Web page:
For the first time, honey bees (Apis cerana) have been documented using tools, specifically animal dung, to defend their colonies in Asia. This phenomenon is the focus of new research from Wellesley College associate professor of biological sciences Heather Mattila and her colleagues, whose findings were recently published in the journal PLOS ONE.
Mattila and an international team of researchers observed that to defend themselves against giant hornet (Vespa soror) attacks, which can wipe out whole colonies, honey bees forage for animal feces and apply spots of it around their nest entrances. Giant hornets were repelled by feces-covered entrances, limiting their ability to mount deadly group attacks.
Called fecal spotting, this unique use of dung as a defensive tool--a behavior that had not previously been seen from any honey bee species--is a response to the tremendous predatory pressure honey bees face when confronting giant hornets.
"Not only have we documented the first example of tool use by honey bees in nature," Mattila said, "but the act of foraging for feces itself is another first for honey bees." Honey bees routinely forage for materials produced by plants (such as nectar, pollen, and resin), but have not been known previously to collect solid materials from any other source. They occasionally collect fluids from animal waste, which can provide them with needed salts, but this is the first time they have been seen collecting solid pieces of dung, carrying it home with their mouthparts, and applying it to the entrance of their nests.
"Many scientists disagree over whether certain animals, let alone insects, use tools," said Gard W. Otis, professor of environmental science at the University of Guelph in Ontario, Canada, and one of Mattila's co-authors. "To qualify as tool users, animals must meet several criteria, including using an object from the environment--in this case, dung. The bees clearly use the material to alter the hive with purpose, in addition to meeting the requirements of holding or manipulating the tool."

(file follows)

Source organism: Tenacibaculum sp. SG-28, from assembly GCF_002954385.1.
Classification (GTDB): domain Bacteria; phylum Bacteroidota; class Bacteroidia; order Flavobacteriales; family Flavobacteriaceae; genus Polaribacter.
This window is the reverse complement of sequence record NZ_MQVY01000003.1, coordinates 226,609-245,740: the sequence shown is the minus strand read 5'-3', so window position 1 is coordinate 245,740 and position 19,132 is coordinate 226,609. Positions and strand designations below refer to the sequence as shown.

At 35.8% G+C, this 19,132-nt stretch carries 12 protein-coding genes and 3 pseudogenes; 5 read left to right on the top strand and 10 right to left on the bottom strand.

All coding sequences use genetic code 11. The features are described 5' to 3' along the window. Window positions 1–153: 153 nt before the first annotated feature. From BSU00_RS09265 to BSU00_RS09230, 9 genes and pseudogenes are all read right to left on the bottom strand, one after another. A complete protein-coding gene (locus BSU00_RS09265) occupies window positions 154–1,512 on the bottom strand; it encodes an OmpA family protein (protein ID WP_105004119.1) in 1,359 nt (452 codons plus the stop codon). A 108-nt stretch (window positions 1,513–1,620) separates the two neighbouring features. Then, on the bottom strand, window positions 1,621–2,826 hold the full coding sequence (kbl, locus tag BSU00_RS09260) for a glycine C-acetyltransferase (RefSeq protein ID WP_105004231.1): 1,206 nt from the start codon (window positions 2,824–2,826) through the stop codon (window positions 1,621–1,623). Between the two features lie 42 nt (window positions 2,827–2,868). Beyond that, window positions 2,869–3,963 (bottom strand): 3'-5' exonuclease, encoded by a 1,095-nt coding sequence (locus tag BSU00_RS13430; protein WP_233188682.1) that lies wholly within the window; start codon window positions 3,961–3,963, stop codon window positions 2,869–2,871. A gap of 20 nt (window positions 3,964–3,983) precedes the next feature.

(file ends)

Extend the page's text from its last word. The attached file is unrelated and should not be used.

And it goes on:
Mattila and her fellow researchers have studied interactions between giant hornets and Asian honey bees in Vietnam for over seven years. They conducted their fieldwork in apiaries with colonies that are managed by local beekeepers and housed in wooden hives. Once they confirmed that Asian honey bees collect animal dung, the team began their experiments by cleaning the front of the hives and then tracking how the bees built up their defenses through fecal spotting in response to attacks by giant hornets. They also showed that Asian honey bees did not use this animal dung defense against smaller, less deadly hornet species.
Mattila found that the bees' behaviors decreased the severity of attacks by repelling giant hornets from nest entrances, where they focused their attacks. "We documented that hornets were less likely to land on entrances or chew their way into hives when there were more fecal spots around entrances," Mattila said. "While further research is needed to determine exactly what properties of animal feces repels the hornets, the barrier the bees create is an effective defense against their attacks--a chemical weapon of sorts. What is also interesting is that the bees themselves are not repelled by the animal feces."
This research has implications beyond Vietnam: Recently, a similar species of giant hornet known as "murder hornets" (Vespa mandarinia) was unintentionally introduced to North America, and has potentially established populations in Washington and British Columbia.
Honey bees in North America already face a range of threats, including poor nutrition, pesticides, pathogens, and habitat loss. Adding a lethal predator to the list could be devastating. Mattila says North American honey bees lack the impressive defensives that Asian honey bees have evolved to fend off giant hornets, making them easy targets. "Our study highlights the extent to which honey bees need to defend themselves against giant hornets. If giant hornets become established in North America, the threats that honey bees face will become further exacerbated," she said.
Funding for this work was provided by the National Geographic Society Committee for Research and Exploration, the Vietnam Academy of Science and Technology, and Wellesley College's Knafel Chair in the Natural Sciences and the Summer Research Program.
Mattila and her colleagues are currently exploring how the Asian honey bees sound the alarm when giant hornets attack, using recordings they made during this study. While international fieldwork is difficult due to the pandemic, the team is sending hornet samples to collaborators around the world to learn more about how hornets mark colonies for attack.